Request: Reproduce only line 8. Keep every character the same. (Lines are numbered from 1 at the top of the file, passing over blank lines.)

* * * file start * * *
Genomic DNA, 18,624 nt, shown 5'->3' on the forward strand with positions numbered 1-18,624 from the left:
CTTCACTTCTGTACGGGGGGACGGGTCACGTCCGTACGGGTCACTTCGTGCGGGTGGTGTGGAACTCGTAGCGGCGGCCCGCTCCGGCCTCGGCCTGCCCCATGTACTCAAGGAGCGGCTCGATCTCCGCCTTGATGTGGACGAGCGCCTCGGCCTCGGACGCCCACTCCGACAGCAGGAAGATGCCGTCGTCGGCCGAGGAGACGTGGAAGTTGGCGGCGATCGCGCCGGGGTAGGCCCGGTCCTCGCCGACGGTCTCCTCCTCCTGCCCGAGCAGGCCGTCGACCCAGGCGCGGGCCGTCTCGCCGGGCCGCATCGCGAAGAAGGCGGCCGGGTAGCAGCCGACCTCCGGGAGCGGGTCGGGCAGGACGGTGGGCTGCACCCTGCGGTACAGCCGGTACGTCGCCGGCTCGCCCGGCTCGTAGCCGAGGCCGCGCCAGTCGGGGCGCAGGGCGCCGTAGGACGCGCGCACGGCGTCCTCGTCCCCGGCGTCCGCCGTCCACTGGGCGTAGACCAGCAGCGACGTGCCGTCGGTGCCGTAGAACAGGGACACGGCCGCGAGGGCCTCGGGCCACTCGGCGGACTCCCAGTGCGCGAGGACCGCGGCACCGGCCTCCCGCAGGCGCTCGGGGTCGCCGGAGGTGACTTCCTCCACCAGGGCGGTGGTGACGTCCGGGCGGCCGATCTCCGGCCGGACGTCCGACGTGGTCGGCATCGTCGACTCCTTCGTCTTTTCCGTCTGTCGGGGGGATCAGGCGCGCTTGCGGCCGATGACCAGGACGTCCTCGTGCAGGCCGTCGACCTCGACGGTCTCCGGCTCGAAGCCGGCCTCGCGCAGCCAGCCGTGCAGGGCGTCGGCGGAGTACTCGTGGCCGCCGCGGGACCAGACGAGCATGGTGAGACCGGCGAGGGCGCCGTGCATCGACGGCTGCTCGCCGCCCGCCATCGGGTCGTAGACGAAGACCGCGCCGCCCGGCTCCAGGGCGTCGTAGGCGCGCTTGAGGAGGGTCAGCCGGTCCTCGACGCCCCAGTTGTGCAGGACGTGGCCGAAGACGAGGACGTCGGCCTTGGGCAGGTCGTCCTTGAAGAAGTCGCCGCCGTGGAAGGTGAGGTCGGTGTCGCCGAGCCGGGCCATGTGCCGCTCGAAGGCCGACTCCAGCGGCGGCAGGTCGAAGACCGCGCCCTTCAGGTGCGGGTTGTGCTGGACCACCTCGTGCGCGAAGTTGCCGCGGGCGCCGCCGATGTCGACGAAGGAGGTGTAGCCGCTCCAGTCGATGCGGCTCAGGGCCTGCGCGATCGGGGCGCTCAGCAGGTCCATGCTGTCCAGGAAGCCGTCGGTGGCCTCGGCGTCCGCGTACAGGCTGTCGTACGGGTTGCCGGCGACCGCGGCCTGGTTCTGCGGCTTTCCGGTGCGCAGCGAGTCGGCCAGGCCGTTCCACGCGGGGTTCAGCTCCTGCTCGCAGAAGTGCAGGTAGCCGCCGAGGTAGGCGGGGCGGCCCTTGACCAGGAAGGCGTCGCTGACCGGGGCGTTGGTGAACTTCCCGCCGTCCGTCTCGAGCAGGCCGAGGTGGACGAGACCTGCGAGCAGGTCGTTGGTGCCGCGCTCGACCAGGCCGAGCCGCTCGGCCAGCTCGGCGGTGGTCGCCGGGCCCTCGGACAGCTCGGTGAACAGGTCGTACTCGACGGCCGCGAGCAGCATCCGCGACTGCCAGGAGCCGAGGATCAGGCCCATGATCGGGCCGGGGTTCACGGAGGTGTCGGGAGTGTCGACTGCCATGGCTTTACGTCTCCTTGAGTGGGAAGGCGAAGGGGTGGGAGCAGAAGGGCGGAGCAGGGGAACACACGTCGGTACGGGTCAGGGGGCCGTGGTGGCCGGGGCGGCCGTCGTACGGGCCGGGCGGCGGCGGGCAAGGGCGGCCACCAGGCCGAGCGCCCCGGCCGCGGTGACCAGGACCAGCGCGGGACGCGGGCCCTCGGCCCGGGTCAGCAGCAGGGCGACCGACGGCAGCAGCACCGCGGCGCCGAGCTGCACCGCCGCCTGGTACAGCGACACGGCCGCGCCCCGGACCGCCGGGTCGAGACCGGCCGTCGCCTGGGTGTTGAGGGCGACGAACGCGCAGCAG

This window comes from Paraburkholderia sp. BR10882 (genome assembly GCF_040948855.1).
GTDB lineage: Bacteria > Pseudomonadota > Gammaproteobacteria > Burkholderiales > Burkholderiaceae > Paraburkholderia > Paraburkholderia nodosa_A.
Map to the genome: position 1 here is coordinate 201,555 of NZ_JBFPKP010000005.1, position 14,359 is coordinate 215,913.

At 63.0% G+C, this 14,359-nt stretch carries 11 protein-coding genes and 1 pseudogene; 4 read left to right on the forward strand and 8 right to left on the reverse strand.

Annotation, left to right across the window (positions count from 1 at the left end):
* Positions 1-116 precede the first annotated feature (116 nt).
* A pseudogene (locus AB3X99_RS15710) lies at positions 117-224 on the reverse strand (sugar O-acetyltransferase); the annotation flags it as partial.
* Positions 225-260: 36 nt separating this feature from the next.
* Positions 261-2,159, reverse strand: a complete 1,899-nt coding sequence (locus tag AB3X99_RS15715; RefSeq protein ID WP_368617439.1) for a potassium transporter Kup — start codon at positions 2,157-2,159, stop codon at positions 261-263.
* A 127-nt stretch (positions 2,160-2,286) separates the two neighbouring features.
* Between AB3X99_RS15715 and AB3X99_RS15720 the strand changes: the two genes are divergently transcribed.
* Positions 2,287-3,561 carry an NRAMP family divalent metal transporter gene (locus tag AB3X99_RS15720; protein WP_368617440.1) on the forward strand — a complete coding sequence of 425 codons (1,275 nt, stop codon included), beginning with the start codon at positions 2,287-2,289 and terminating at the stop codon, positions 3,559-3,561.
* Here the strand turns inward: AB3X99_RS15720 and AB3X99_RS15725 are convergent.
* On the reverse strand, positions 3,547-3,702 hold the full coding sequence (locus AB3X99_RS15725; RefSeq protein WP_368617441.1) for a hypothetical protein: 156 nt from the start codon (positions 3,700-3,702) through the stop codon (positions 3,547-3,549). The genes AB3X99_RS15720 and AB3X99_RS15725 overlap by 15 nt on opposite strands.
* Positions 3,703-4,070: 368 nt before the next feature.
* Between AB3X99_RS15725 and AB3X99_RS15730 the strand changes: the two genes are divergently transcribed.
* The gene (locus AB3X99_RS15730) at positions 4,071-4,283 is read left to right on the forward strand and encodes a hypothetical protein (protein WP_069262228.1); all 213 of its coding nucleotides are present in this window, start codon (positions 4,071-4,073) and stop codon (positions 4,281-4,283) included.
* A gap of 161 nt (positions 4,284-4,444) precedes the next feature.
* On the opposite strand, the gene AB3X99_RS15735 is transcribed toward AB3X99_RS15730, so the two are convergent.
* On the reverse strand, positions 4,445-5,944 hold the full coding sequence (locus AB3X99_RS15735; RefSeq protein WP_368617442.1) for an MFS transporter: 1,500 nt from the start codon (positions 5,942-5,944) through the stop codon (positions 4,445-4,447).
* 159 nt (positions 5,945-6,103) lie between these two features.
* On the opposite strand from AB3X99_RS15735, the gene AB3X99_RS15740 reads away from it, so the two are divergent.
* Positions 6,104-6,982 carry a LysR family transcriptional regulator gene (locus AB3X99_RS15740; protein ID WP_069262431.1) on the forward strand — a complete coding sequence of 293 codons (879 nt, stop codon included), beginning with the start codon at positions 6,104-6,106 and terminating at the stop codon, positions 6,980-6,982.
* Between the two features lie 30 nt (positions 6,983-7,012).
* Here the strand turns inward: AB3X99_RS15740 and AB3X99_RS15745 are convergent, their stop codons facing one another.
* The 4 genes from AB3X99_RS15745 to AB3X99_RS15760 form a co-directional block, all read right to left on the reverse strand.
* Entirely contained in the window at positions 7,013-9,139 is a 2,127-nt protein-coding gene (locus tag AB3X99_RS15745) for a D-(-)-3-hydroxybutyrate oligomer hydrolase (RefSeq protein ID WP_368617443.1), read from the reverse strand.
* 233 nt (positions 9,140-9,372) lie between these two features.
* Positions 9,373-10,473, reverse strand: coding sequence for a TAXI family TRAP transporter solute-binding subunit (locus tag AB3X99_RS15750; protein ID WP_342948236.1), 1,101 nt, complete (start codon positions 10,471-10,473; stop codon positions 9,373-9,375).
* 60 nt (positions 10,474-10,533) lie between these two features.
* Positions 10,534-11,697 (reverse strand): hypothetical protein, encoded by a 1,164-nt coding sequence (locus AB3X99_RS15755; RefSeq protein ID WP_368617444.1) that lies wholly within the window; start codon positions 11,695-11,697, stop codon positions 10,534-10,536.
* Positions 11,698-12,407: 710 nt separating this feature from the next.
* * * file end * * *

* Positions 1-116 precede the first annotated feature (116 nt).